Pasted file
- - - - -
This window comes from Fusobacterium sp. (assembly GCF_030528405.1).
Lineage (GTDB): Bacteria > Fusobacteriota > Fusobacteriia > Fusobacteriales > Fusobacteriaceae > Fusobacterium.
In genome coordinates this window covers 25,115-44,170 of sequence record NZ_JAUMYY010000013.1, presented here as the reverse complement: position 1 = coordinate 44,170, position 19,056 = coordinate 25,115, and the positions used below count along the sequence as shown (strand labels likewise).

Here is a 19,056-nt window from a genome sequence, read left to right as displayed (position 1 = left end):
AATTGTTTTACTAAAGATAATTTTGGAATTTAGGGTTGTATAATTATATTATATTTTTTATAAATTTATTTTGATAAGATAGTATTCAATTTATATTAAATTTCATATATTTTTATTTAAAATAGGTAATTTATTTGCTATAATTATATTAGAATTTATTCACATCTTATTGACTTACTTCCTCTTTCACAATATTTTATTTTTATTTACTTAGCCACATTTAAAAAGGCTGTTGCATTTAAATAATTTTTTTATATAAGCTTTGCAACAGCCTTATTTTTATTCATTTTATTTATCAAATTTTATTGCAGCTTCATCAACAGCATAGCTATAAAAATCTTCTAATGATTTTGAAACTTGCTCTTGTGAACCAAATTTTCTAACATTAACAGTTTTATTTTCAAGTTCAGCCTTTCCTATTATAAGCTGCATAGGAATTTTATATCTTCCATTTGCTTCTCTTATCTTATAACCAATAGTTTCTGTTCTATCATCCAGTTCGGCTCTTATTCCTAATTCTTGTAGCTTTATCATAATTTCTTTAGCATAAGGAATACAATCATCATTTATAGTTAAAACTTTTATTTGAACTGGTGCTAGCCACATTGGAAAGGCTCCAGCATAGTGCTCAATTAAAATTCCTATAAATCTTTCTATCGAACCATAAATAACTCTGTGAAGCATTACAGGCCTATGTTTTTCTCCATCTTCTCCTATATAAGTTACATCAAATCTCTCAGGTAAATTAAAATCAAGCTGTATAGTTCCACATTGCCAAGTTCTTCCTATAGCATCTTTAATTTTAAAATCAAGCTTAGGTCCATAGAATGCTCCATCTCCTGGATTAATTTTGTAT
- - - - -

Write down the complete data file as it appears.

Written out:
This window comes from Fusobacterium sp. (assembly GCF_030528405.1).
Lineage (GTDB): Bacteria > Fusobacteriota > Fusobacteriia > Fusobacteriales > Fusobacteriaceae > Fusobacterium.
In genome coordinates this window covers 25,115-44,170 of sequence record NZ_JAUMYY010000013.1, presented here as the reverse complement: position 1 = coordinate 44,170, position 19,056 = coordinate 25,115, and the positions used below count along the sequence as shown (strand labels likewise).

Here is a 19,056-nt window from a genome sequence, read left to right as displayed (position 1 = left end):
AATTGTTTTACTAAAGATAATTTTGGAATTTAGGGTTGTATAATTATATTATATTTTTTATAAATTTATTTTGATAAGATAGTATTCAATTTATATTAAATTTCATATATTTTTATTTAAAATAGGTAATTTATTTGCTATAATTATATTAGAATTTATTCACATCTTATTGACTTACTTCCTCTTTCACAATATTTTATTTTTATTTACTTAGCCACATTTAAAAAGGCTGTTGCATTTAAATAATTTTTTTATATAAGCTTTGCAACAGCCTTATTTTTATTCATTTTATTTATCAAATTTTATTGCAGCTTCATCAACAGCATAGCTATAAAAATCTTCTAATGATTTTGAAACTTGCTCTTGTGAACCAAATTTTCTAACATTAACAGTTTTATTTTCAAGTTCAGCCTTTCCTATTATAAGCTGCATAGGAATTTTATATCTTCCATTTGCTTCTCTTATCTTATAACCAATAGTTTCTGTTCTATCATCCAGTTCGGCTCTTATTCCTAATTCTTGTAGCTTTATCATAATTTCTTTAGCATAAGGAATACAATCATCATTTATAGTTAAAACTTTTATTTGAACTGGTGCTAGCCACATTGGAAAGGCTCCAGCATAGTGCTCAATTAAAATTCCTATAAATCTTTCTATCGAACCATAAATAACTCTGTGAAGCATTACAGGCCTATGTTTTTCTCCATCTTCTCCTATATAAGTTACATCAAATCTCTCAGGTAAATTAAAATCAAGCTGTATAGTTCCACATTGCCAAGTTCTTCCTATAGCATCTTTAATTTTAAAATCAAGCTTAGGTCCATAGAATGCTCCATCTCCTGGATTAATTTTGTAT